The Festival of Hope and Prayer

You have no idea how hard it was to get there. I had to travel for weeks; then, when I arrived, I found the entrance gate was too small to get through with a backpack. And they didn’t even have a luggage room where I could store it. I didn’t want to leave my pack behind. It had become part of me: its weight straightened my back and balanced my steps. But I so much wanted to go to the Festival of Hope and Prayer. I ditched the pack.

In the first tent, people were huddled around a big model on a trestle table. I recognised some of them: handsome Dr Bhatt from Hornsby hospital’s dementia ward, and the lovely registrar. And there was Keith’s psycho-geriatrician, Dr Wright, talking with them. They were looking with interest at the model in front of them. It was one of those race runs where a marble drops down a chute, knocks over a row of dominoes, that in turn lift a lever that tips another marble into a new chute and so on. I thought that, like me, they were simply admiring this wonderful contraption, but they were testing it. Dr Wright dropped the first marble into its race. It set off a run of dominoes which made a very satisfying clacking sound, then released the next marble, but that marble just stopped dead, in front of its gate. The doctors conferred as they set up the dominoes again. This time they used a bigger marble in the second run. Brilliant! It all went beautifully till the very last gate, where it stopped short. I would have been put out, I reckon, at this setback, but they just talked amongst themselves and added a heavier marble towards the end of the run. You should have heard them cheer when the marbles all triggered their gates perfectly on the next attempt.

A life class was in progress in the next tent. The model sat on the dais, looking irritable. The nurses from the dementia ward concentrated on their portraits. Grace had almost finished a fine charcoal sketch of Keith, and Amelia was working away at a complex pastel portrait. The night nurses were making pencil drawings, looking over the day nurses’ shoulders to check for details they had not seen. I was surprised at the level of detail in their work. In Amelia’s portrait, Keith’s electric blue eyes were vacant, troubled; she had painted him with a hammer in his hand. I glanced up at him. Amelia was right. I could see he didn’t much like being a model. Luckily, just then the food trolley arrived and Keith cheered up a bit. The nurses smiled at each other and continued working on their portraits.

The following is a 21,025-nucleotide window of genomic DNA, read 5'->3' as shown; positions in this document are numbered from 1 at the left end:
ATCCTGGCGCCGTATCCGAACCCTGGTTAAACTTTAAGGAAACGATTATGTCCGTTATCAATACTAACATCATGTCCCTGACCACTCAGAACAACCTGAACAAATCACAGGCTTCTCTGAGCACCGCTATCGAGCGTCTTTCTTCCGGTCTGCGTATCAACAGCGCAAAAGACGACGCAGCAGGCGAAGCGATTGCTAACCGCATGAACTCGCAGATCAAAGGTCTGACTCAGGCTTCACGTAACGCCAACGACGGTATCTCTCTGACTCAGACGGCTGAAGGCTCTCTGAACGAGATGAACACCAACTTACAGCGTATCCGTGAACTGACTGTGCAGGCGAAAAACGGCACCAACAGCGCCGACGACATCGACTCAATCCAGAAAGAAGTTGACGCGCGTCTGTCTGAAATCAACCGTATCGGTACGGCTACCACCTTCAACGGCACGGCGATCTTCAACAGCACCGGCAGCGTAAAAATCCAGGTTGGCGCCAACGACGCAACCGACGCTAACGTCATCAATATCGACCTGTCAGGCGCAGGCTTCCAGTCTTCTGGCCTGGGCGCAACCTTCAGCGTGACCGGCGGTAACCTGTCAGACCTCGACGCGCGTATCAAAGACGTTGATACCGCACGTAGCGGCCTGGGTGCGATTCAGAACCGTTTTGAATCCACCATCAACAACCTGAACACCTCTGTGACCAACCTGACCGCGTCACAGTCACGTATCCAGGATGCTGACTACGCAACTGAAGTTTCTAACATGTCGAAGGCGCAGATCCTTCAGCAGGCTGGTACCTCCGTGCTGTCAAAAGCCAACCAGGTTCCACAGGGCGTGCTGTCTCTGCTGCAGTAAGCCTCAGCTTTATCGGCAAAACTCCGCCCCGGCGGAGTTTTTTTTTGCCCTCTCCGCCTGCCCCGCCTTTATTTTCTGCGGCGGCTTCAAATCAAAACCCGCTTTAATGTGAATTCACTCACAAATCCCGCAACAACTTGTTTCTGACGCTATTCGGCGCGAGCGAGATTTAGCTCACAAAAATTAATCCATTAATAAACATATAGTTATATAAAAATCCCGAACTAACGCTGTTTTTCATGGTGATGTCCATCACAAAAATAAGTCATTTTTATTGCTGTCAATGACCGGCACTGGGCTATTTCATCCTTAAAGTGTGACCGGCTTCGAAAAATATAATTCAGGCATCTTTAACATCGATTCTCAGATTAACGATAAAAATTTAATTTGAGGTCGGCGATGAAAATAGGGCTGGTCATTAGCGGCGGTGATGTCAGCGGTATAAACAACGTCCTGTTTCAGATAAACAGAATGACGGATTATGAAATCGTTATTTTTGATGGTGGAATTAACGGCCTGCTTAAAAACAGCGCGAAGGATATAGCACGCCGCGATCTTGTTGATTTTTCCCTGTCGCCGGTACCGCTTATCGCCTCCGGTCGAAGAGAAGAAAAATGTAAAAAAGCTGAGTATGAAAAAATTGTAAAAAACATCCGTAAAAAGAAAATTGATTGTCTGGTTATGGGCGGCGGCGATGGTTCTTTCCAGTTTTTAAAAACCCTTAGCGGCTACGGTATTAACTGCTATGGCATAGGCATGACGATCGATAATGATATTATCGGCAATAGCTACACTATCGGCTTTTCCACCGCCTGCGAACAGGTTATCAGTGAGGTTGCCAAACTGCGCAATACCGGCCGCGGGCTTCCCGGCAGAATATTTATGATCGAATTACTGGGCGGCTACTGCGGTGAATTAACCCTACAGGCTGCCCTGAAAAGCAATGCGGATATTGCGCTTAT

There was still time to visit the prayer tent. It was empty. I took a seat in its vast silent space. No voice spoke to me. Nor did I expect to hear one. But at this festival, hope and prayer seemed to mingle naturally in the soft shadows.


Anger management

After Keith started climbing the garden fences at his dementia hostel and running away home, they locked the doors to the garden. Despite lengthy daily visits from me, the children and the dog, and multiple excursions for bushwalks and beachwalks, Keith understood nothing except that he was confined. He was so consumed by anger that there was no room for anything else in his head or his heart.

Keith has not been a stranger to anger. I’m not a fan of anger, though of course I too am sometimes angry. Such is the nature of marriage, and my predisposition to keeping the peace, that I mostly let any anger from Keith simply sort itself out; it wasn’t worth getting het up about. Keith has always been a sweet and reasonable man at heart. He saw anger as just one way of expressing yourself, as indeed it is; he didn’t sense that it could become corrosive. He hadn’t shown an angry side of himself in our first years together, but there seemed to be more anger coming up as the years went by. Did anger supplant reflection when he had to deal with Non-Hodgekins lymphoma many years ago? Maybe it was the fingers of Alzheimer’s disease in his brain before there were other symptoms? Whatever its cause, Keith and I did not really contend with his anger, as it was not at a critical level. And without Keith’s loss of cognition and memory, I reckon we would have continued to work around it.

Now, however, the dark queen of dementia has stopped any work-arounds. Keith’s anger has free rein, and neither diversion nor discussion moderates it. At the dementia hostel, after the doors were locked, he started throwing chairs and trolleys to break out of there. No doubt he raised his voice and stared accusingly like a madman. The other residents and staff were scared. He would have to come home – or be taken to hospital. I felt that I was responsible for Keith’s pain, so I wanted to take him home where he could be happier. It needed an external voice (my brother’s) to tell me that this was an acute situation, beyond home management. I was as blinded by my pain as Keith was by his.

Keith has been in the locked* dementia ward at Hornsby Hospital since that day. When he is well enough to leave, I will find him somewhere to live. I dread my daily visits to him, as he is angry, intolerant, repetitive. He tells me he hates it, and he cannot stay there. He begs to be taken home. He follows me if I leave his room in order to prevent me from leaving without him.